Attic black- and red-figure vases comprise the core of this show, but vases of other fabrics are included as well. From the Greek mainland come three Attic Geometric vases, one of which is an amphora depicting a prothesis (3); five Corinthian vessels, all devoted to animal scenes; and one Laconian cup. A Fikellura amphora was made in Miletus (9); an artist in South Italy, probably Rhegion, made the Chalcidian cup, while craftsmen in Etruria were responsible for the olla (41), the Pontic oinochoe (42) the Etruscan black figure amphora (43) and the Faliscan red-figure column krater (44). The latest vases in the exhibition are nine red-figure vessels from South Italy (32-40); six of them are from Apulia (two of these are by the Baltimore Painter and another is a rhyton showing the death of Actaeon), one from Campania, and two from Paestum.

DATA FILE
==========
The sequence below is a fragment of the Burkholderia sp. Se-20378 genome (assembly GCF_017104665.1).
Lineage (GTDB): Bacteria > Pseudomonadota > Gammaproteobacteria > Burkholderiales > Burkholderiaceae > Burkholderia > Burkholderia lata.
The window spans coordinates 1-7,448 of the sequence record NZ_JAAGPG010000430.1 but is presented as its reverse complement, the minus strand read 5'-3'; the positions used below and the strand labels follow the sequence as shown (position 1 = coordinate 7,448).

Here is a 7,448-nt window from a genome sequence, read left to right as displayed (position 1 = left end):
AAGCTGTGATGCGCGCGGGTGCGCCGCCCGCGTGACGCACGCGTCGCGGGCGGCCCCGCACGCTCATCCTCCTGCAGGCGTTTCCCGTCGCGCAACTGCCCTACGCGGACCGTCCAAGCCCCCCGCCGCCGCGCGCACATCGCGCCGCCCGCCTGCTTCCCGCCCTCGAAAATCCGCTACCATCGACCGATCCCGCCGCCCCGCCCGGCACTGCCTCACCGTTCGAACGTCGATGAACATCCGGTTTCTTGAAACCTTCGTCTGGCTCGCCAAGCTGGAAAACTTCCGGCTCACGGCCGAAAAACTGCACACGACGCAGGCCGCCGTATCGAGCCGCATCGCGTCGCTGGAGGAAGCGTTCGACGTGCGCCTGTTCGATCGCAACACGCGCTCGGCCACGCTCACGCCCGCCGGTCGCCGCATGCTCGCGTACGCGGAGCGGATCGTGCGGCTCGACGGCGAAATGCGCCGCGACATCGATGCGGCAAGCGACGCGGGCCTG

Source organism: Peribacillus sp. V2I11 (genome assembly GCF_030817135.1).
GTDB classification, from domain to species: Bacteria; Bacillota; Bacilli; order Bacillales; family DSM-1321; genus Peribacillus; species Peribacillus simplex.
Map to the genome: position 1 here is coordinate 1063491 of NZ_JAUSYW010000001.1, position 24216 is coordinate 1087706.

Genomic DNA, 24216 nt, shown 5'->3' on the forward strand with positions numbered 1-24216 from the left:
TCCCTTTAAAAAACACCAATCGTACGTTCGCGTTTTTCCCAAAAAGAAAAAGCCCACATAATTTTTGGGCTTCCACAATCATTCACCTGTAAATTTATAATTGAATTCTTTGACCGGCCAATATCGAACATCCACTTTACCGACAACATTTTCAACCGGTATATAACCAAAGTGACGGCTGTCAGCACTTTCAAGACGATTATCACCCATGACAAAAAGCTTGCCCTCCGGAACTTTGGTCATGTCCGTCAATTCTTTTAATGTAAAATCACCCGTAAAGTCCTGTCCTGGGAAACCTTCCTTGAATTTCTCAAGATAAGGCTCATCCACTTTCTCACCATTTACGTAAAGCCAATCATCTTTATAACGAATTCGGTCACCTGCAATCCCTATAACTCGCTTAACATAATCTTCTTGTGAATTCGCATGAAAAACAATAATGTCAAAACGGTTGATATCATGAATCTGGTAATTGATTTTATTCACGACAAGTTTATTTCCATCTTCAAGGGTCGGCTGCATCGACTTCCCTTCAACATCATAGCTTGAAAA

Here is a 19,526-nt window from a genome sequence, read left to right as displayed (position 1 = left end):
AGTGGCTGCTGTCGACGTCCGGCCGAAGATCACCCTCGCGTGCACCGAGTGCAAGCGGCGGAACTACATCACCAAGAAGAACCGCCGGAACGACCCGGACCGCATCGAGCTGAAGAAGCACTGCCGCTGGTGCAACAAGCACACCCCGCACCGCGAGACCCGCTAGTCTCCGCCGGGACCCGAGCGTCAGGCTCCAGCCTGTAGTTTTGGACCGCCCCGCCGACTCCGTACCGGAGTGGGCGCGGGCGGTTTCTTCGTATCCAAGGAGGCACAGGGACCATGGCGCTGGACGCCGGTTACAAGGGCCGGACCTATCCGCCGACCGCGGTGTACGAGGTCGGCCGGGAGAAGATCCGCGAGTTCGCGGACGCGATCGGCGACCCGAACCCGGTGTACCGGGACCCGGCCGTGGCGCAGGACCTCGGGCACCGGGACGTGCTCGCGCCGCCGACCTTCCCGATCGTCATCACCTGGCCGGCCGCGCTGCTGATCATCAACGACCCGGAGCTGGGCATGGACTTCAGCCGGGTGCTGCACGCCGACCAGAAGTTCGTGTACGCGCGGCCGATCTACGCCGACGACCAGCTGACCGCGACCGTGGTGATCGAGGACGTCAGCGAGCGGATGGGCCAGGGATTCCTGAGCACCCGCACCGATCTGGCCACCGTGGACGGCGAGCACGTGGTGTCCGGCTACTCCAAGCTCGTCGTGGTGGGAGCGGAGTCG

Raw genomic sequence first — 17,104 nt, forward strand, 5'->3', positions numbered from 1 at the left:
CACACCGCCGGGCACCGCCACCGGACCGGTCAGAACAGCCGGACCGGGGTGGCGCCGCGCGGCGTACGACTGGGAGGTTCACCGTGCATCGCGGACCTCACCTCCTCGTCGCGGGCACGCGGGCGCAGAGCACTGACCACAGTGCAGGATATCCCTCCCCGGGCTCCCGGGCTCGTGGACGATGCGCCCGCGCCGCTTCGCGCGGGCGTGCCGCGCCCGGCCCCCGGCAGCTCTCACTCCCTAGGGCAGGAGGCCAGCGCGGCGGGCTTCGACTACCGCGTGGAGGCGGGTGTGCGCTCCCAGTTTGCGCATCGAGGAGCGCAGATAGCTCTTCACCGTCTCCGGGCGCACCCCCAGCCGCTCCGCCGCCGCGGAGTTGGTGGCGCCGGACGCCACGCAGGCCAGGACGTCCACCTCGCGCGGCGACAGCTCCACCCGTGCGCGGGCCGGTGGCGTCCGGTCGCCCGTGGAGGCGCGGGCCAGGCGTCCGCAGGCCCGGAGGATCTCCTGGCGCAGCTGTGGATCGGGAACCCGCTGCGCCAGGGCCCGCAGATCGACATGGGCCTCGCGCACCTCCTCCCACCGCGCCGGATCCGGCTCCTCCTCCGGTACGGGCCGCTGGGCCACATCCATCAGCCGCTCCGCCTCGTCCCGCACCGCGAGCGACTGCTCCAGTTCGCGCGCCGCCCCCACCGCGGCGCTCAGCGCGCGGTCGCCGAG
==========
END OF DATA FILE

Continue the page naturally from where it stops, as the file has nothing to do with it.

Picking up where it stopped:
This beautifully illustrated book — all the photographs of the vases are in colour — consists of two parts. The first gives an introduction to the main aspects of ancient vase-painting and is written by leading American scholars, most of them specialists in the field of ancient vase-painting. The second focuses on the history of the collection and the objects themselves and is the work of equally well-known colleagues from Spain.
The first half of the book comprises five essays that circle around the key-words of the exhibition’s title. Concepts based on pairs of contrasting terms as e.g. ‘decorative vs. narrative’, ‘genre vs. myth’ or ‘fantastic vs. real’ are focal points for the authors, who often prefer new approaches — ones that are borrowed and adapted from other fields — to the established ones. Greek imagery in their view offers not first and foremost vital information for the reconstruction of ancient material culture, but — and this is more important — detailed insights into the mentality and thinking of its producers and recipients.